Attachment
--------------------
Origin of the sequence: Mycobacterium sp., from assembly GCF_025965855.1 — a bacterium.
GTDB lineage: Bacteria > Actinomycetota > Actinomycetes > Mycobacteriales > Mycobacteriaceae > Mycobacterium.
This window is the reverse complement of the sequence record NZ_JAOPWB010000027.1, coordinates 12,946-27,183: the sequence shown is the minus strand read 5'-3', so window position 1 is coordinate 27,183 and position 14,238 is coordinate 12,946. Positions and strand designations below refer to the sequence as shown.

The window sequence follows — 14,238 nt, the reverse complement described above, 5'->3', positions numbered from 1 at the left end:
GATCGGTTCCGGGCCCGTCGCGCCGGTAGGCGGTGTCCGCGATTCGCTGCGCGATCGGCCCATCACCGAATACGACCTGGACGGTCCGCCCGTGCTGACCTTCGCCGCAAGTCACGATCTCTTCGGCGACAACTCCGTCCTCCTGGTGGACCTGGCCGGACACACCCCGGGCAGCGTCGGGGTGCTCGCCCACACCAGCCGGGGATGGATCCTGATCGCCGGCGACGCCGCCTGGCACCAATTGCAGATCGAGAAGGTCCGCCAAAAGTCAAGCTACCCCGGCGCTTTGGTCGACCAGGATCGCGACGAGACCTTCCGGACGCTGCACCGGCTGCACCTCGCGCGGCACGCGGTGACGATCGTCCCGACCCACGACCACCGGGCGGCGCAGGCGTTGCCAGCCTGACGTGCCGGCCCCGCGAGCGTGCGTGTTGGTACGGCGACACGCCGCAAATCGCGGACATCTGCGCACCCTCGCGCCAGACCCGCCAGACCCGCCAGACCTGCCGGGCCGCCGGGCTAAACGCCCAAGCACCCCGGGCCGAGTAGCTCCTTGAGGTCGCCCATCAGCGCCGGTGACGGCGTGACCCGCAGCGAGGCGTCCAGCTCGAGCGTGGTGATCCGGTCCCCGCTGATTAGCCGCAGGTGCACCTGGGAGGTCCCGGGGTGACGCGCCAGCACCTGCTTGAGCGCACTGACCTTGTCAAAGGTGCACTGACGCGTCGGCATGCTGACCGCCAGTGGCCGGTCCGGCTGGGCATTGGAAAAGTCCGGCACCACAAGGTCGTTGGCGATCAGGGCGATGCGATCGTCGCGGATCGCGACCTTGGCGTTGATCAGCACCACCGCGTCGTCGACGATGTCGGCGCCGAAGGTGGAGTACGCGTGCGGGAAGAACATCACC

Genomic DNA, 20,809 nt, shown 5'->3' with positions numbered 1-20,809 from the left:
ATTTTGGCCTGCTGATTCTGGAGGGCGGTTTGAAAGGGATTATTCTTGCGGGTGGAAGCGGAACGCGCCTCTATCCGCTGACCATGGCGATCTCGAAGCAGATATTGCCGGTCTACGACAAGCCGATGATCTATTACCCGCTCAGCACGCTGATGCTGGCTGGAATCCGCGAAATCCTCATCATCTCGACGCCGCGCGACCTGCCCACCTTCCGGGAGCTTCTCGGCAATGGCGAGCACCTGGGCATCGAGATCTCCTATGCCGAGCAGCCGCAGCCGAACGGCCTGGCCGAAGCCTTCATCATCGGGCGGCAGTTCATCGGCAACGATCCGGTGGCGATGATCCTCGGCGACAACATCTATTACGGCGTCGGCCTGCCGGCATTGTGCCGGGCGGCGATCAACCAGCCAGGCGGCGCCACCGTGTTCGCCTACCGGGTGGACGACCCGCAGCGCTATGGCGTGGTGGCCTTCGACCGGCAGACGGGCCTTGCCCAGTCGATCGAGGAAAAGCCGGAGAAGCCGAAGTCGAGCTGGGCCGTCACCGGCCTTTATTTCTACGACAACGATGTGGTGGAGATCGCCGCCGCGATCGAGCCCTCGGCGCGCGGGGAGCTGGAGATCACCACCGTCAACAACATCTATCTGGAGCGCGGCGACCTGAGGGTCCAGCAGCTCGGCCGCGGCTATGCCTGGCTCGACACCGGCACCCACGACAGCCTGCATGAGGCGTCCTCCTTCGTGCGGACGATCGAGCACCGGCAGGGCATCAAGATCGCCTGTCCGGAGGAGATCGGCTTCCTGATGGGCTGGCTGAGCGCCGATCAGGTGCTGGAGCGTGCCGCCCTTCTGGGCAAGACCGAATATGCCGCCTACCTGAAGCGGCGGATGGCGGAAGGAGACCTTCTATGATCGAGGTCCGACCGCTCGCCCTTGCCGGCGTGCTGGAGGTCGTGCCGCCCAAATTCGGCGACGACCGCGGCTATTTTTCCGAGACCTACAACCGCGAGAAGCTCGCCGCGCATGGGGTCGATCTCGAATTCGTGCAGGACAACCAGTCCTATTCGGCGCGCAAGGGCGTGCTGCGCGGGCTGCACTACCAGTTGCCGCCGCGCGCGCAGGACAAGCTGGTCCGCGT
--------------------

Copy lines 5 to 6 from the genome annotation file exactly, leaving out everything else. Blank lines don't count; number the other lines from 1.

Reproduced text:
GATCGGTTCCGGGCCCGTCGCGCCGGTAGGCGGTGTCCGCGATTCGCTGCGCGATCGGCCCATCACCGAATACGACCTGGACGGTCCGCCCGTGCTGACCTTCGCCGCAAGTCACGATCTCTTCGGCGACAACTCCGTCCTCCTGGTGGACCTGGCCGGACACACCCCGGGCAGCGTCGGGGTGCTCGCCCACACCAGCCGGGGATGGATCCTGATCGCCGGCGACGCCGCCTGGCACCAATTGCAGATCGAGAAGGTCCGCCAAAAGTCAAGCTACCCCGGCGCTTTGGTCGACCAGGATCGCGACGAGACCTTCCGGACGCTGCACCGGCTGCACCTCGCGCGGCACGCGGTGACGATCGTCCCGACCCACGACCACCGGGCGGCGCAGGCGTTGCCAGCCTGACGTGCCGGCCCCGCGAGCGTGCGTGTTGGTACGGCGACACGCCGCAAATCGCGGACATCTGCGCACCCTCGCGCCAGACCCGCCAGACCCGCCAGACCTGCCGGGCCGCCGGGCTAAACGCCCAAGCACCCCGGGCCGAGTAGCTCCTTGAGGTCGCCCATCAGCGCCGGTGACGGCGTGACCCGCAGCGAGGCGTCCAGCTCGAGCGTGGTGATCCGGTCCCCGCTGATTAGCCGCAGGTGCACCTGGGAGGTCCCGGGGTGACGCGCCAGCACCTGCTTGAGCGCACTGACCTTGTCAAAGGTGCACTGACGCGTCGGCATGCTGACCGCCAGTGGCCGGTCCGGCTGGGCATTGGAAAAGTCCGGCACCACAAGGTCGTTGGCGATCAGGGCGATGCGATCGTCGCGGATCGCGACCTTGGCGTTGATCAGCACCACCGCGTCGTCGACGATGTCGGCGCCGAAGGTGGAGTACGCGTGCGGGAAGAACATCACC

Genomic DNA, 20,809 nt, shown 5'->3' with positions numbered 1-20,809 from the left: